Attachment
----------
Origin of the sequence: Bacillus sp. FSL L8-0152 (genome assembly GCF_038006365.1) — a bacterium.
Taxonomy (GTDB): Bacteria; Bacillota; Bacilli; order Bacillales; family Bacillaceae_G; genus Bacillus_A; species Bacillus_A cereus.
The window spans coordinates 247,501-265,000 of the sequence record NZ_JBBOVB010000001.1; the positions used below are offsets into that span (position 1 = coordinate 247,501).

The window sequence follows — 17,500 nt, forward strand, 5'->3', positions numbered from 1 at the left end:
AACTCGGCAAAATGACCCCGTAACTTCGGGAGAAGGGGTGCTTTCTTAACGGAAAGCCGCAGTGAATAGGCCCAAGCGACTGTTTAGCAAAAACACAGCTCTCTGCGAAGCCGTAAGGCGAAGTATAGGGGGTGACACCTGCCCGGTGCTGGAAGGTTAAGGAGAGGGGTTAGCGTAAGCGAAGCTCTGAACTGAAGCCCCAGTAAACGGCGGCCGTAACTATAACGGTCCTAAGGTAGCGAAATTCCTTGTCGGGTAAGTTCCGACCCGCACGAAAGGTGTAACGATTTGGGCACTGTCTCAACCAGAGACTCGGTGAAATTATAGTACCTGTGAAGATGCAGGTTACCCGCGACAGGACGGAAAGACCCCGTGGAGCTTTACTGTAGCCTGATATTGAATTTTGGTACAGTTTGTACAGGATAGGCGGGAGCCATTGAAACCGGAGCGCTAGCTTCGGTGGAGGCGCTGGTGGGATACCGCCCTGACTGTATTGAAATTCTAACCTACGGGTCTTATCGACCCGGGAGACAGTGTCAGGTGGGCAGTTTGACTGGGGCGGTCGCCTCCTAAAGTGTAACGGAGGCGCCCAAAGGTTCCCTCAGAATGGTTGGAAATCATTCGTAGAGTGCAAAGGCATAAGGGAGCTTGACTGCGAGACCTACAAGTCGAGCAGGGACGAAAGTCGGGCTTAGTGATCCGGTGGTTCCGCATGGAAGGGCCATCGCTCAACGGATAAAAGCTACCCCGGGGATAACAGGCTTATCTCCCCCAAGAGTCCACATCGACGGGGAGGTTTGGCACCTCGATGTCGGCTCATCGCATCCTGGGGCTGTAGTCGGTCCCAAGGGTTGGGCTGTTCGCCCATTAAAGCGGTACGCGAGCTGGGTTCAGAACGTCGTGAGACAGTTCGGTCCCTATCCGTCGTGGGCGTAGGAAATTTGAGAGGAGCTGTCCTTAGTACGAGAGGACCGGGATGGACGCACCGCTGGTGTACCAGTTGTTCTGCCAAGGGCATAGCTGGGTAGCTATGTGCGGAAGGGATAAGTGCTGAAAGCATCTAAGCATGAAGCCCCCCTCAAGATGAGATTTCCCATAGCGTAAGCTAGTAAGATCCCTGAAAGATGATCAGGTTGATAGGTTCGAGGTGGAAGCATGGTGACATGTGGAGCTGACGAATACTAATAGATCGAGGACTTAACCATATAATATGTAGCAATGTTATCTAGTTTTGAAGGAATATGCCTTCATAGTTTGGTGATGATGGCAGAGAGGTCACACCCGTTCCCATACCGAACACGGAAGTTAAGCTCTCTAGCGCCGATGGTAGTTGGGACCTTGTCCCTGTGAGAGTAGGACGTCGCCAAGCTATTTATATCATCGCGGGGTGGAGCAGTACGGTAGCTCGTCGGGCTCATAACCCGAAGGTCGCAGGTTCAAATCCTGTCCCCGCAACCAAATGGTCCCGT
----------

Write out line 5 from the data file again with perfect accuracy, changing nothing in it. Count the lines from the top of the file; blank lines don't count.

AACTCGGCAAAATGACCCCGTAACTTCGGGAGAAGGGGTGCTTTCTTAACGGAAAGCCGCAGTGAATAGGCCCAAGCGACTGTTTAGCAAAAACACAGCTCTCTGCGAAGCCGTAAGGCGAAGTATAGGGGGTGACACCTGCCCGGTGCTGGAAGGTTAAGGAGAGGGGTTAGCGTAAGCGAAGCTCTGAACTGAAGCCCCAGTAAACGGCGGCCGTAACTATAACGGTCCTAAGGTAGCGAAATTCCTTGTCGGGTAAGTTCCGACCCGCACGAAAGGTGTAACGATTTGGGCACTGTCTCAACCAGAGACTCGGTGAAATTATAGTACCTGTGAAGATGCAGGTTACCCGCGACAGGACGGAAAGACCCCGTGGAGCTTTACTGTAGCCTGATATTGAATTTTGGTACAGTTTGTACAGGATAGGCGGGAGCCATTGAAACCGGAGCGCTAGCTTCGGTGGAGGCGCTGGTGGGATACCGCCCTGACTGTATTGAAATTCTAACCTACGGGTCTTATCGACCCGGGAGACAGTGTCAGGTGGGCAGTTTGACTGGGGCGGTCGCCTCCTAAAGTGTAACGGAGGCGCCCAAAGGTTCCCTCAGAATGGTTGGAAATCATTCGTAGAGTGCAAAGGCATAAGGGAGCTTGACTGCGAGACCTACAAGTCGAGCAGGGACGAAAGTCGGGCTTAGTGATCCGGTGGTTCCGCATGGAAGGGCCATCGCTCAACGGATAAAAGCTACCCCGGGGATAACAGGCTTATCTCCCCCAAGAGTCCACATCGACGGGGAGGTTTGGCACCTCGATGTCGGCTCATCGCATCCTGGGGCTGTAGTCGGTCCCAAGGGTTGGGCTGTTCGCCCATTAAAGCGGTACGCGAGCTGGGTTCAGAACGTCGTGAGACAGTTCGGTCCCTATCCGTCGTGGGCGTAGGAAATTTGAGAGGAGCTGTCCTTAGTACGAGAGGACCGGGATGGACGCACCGCTGGTGTACCAGTTGTTCTGCCAAGGGCATAGCTGGGTAGCTATGTGCGGAAGGGATAAGTGCTGAAAGCATCTAAGCATGAAGCCCCCCTCAAGATGAGATTTCCCATAGCGTAAGCTAGTAAGATCCCTGAAAGATGATCAGGTTGATAGGTTCGAGGTGGAAGCATGGTGACATGTGGAGCTGACGAATACTAATAGATCGAGGACTTAACCATATAATATGTAGCAATGTTATCTAGTTTTGAAGGAATATGCCTTCATAGTTTGGTGATGATGGCAGAGAGGTCACACCCGTTCCCATACCGAACACGGAAGTTAAGCTCTCTAGCGCCGATGGTAGTTGGGACCTTGTCCCTGTGAGAGTAGGACGTCGCCAAGCTATTTATATCATCGCGGGGTGGAGCAGTACGGTAGCTCGTCGGGCTCATAACCCGAAGGTCGCAGGTTCAAATCCTGTCCCCGCAACCAAATGGTCCCGT